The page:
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The world of finance has its own language. This glossary is a short list of common terms used in the world of finance. At the end of the glossary are links to other glossaries with additional terms and definitions.


Amortization: The gradual and systematic reduction of debt by equal periodic payments. Such payments generally must be sufficient to recompense current interest due during the repayment period and to repay the entire principal by the time the loan reaches maturity. An amortization schedule is a table that shows the amounts of principal and interest due at regular intervals and the corresponding unpaid principal balance at the time each installment payment is made.

Annual Percentage Rate (APR): The rate required by Truth in Lending laws. It is designed to show customers the total cost of credit, including the stated interest rate plus certain finance and service charges. See also Truth in Lending Act.

Appraisal Fee: The charge for estimating the value of property offered as security.


Bankruptcy: State of insolvency of an individual or an organization--in other words, an inability to pay debts. There are two kinds of legal bankruptcy under the U.S. law: involuntary, when one or more creditors petition to have a debtor judged insolvent by a court; and voluntary, when the debtor brings the petition. In both cases, the objective is an orderly and equitable settlement of obligation. See also Chapter 7, Chapter 13.


Cash Flow: Cash available to an organization from its business operations and investments. A positive cash flow indicates net operating income is sufficient to cover expenses, while a negative cash flow means expenses are growing faster than revenues. Lenders, when making loans to a business, often look first at cash flow from operations before collateral pledged by the borrower, as the primary source of loan repayment.

Certificate of Deposit (CD): A form of time deposit at a bank or savings institution; a time deposit cannot be withdrawn before a specified maturity date without being subject to an interest penalty for early withdrawal. Small-denomination CDs are often purchased by individuals. Large CDs of $100,000 or more are often in negotiable form, meaning they can be sold or transferred among holders before maturity.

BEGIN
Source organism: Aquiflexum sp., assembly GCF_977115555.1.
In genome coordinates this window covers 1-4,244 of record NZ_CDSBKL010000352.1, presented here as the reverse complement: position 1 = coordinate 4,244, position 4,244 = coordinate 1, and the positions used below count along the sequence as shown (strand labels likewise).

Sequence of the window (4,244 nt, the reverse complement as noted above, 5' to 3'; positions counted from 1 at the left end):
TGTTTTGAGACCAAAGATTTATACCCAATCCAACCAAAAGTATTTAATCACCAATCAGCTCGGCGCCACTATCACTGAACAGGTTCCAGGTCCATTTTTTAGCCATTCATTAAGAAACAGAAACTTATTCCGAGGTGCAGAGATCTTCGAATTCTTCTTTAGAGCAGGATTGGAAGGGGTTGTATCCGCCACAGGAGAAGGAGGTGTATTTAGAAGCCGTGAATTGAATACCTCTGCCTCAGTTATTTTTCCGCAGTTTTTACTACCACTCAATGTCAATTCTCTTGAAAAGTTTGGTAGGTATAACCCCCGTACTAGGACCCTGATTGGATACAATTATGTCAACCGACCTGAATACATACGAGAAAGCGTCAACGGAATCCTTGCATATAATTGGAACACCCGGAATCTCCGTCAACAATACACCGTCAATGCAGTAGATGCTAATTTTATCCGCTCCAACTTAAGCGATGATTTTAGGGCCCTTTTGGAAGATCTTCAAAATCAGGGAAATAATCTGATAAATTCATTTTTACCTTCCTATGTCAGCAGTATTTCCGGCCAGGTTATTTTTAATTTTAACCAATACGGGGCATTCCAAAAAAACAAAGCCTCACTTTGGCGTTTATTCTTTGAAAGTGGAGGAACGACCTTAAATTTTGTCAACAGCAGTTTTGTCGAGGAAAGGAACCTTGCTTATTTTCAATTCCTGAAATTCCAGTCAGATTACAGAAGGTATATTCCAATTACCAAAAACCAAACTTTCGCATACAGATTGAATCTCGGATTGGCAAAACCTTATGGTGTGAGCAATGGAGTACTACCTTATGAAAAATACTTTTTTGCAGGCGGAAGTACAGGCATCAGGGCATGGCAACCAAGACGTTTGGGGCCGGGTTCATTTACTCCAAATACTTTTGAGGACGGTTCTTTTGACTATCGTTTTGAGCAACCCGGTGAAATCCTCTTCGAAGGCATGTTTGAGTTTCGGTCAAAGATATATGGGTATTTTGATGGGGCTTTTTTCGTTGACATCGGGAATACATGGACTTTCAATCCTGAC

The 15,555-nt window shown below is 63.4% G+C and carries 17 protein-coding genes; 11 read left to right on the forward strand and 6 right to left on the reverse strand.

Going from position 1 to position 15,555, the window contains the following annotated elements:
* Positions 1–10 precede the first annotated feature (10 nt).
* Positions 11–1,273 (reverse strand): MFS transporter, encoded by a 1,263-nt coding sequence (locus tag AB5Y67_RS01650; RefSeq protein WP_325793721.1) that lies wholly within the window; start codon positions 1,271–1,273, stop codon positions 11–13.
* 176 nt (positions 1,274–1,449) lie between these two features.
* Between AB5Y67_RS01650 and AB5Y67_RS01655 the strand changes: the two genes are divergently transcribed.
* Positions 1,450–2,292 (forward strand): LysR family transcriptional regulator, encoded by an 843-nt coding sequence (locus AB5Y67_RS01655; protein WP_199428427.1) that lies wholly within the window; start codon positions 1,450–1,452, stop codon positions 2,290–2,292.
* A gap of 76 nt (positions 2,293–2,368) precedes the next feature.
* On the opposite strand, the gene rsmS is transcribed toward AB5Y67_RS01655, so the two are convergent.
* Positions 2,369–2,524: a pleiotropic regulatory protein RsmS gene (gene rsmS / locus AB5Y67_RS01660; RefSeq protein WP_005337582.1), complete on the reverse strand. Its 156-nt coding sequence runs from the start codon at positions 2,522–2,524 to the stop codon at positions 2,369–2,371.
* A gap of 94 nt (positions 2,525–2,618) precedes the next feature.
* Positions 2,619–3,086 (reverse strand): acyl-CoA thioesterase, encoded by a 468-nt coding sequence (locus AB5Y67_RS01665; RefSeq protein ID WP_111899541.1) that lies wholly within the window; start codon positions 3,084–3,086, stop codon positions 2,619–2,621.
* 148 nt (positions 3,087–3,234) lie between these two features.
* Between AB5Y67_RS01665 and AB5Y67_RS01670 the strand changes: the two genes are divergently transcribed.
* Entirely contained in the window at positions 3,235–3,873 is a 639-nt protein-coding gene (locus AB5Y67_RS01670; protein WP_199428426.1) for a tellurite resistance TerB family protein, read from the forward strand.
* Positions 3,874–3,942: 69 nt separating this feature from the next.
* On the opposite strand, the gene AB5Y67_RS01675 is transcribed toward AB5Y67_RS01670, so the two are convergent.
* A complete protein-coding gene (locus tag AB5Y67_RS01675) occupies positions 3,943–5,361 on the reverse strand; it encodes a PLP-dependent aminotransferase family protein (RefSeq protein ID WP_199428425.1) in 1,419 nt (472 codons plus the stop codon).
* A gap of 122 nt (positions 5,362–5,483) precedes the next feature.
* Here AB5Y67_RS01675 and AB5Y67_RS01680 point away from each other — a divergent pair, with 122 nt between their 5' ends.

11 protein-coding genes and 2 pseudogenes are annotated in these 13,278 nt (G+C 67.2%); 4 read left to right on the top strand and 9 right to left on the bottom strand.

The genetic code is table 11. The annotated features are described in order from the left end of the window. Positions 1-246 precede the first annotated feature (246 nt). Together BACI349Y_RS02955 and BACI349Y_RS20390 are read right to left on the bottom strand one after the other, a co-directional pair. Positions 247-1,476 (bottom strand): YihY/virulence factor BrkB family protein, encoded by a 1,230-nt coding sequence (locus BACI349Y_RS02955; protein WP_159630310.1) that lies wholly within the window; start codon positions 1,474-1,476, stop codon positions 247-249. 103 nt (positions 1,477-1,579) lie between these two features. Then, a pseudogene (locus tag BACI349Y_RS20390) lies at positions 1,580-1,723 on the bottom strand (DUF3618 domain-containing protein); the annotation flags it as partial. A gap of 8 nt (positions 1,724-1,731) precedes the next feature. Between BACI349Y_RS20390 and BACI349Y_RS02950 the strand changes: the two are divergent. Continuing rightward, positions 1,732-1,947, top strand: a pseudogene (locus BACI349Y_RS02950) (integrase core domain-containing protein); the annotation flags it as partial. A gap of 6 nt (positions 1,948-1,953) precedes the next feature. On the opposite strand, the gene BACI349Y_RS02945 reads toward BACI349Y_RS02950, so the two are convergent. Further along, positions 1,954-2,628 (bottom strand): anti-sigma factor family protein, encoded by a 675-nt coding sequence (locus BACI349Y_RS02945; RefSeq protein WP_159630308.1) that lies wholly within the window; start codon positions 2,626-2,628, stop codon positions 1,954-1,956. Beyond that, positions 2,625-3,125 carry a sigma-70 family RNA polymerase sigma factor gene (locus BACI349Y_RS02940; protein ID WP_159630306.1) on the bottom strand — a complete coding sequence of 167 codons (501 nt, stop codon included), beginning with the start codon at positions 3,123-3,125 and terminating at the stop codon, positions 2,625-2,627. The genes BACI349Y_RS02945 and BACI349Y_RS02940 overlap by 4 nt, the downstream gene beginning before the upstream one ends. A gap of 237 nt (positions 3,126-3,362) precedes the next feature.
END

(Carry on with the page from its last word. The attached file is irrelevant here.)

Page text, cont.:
Certified Check: A check for which a bank guarantees payment. When the check is certified, it legally becomes an obligation of the banks, and the funds to cover it are immediately from the depositor's account.

Chapter 7: A provision of bankruptcy laws wherein a company is required to liquidate its assets to pay of its creditors. See Bankruptcy.

Chapter 13: Adjustments of debts of an individual with regular income under the Federal Bankruptcy Code. Chapter 13 enables a debtor who is an individual to develop and perform a plan for the prepayment of creditors over an extended period. The plan might provide for full or partial repayment. Chapter 13 allows the debtor to retain his or her property, unless he or she agrees otherwise in the plan. See Bankruptcy.

Check: A demand deposit instrument (a draft) signed by the maker and payable to a person named or to a bearer upon presentation to the bank on which it is drawn.

Collateral: An asset such as an automobile or a piece of property that a person uses to take out a loan, promising to give the asset to the lender if loan payments cannot be met. Collateral also refers to the collection of receivables, such as mortgages, which are used to back the interest and/or principal security.

Consumer Credit: Loan extended to individuals. Consumer credit includes secured and unsecured installment and revolving credit.